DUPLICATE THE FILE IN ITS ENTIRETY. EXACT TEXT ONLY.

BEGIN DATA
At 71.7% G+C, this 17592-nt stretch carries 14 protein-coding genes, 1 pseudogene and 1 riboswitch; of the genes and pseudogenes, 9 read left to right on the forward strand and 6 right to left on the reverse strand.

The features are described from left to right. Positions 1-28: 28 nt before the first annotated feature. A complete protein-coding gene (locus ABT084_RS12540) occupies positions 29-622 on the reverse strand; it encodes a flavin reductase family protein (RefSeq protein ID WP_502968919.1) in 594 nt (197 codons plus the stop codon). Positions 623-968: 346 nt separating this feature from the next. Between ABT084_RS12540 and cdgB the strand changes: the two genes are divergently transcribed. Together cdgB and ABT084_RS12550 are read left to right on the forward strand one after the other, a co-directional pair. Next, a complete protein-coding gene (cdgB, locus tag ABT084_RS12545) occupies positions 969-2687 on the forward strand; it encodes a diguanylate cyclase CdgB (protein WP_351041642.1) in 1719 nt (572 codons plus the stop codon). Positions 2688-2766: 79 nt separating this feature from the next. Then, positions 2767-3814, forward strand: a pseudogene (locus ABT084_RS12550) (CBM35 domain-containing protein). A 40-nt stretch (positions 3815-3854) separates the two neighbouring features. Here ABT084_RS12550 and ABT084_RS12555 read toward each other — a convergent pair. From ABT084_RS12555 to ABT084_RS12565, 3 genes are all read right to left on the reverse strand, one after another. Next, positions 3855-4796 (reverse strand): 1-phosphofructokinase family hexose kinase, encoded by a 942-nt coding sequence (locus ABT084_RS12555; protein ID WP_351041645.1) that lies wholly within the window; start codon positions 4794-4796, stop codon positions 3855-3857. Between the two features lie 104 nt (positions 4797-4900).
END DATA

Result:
At 71.7% G+C, this 17592-nt stretch carries 14 protein-coding genes, 1 pseudogene and 1 riboswitch; of the genes and pseudogenes, 9 read left to right on the forward strand and 6 right to left on the reverse strand.

The features are described from left to right. Positions 1-28: 28 nt before the first annotated feature. A complete protein-coding gene (locus ABT084_RS12540) occupies positions 29-622 on the reverse strand; it encodes a flavin reductase family protein (RefSeq protein ID WP_502968919.1) in 594 nt (197 codons plus the stop codon). Positions 623-968: 346 nt separating this feature from the next. Between ABT084_RS12540 and cdgB the strand changes: the two genes are divergently transcribed. Together cdgB and ABT084_RS12550 are read left to right on the forward strand one after the other, a co-directional pair. Next, a complete protein-coding gene (cdgB, locus tag ABT084_RS12545) occupies positions 969-2687 on the forward strand; it encodes a diguanylate cyclase CdgB (protein WP_351041642.1) in 1719 nt (572 codons plus the stop codon). Positions 2688-2766: 79 nt separating this feature from the next. Then, positions 2767-3814, forward strand: a pseudogene (locus ABT084_RS12550) (CBM35 domain-containing protein). A 40-nt stretch (positions 3815-3854) separates the two neighbouring features. Here ABT084_RS12550 and ABT084_RS12555 read toward each other — a convergent pair. From ABT084_RS12555 to ABT084_RS12565, 3 genes are all read right to left on the reverse strand, one after another. Next, positions 3855-4796 (reverse strand): 1-phosphofructokinase family hexose kinase, encoded by a 942-nt coding sequence (locus ABT084_RS12555; protein ID WP_351041645.1) that lies wholly within the window; start codon positions 4794-4796, stop codon positions 3855-3857. Between the two features lie 104 nt (positions 4797-4900).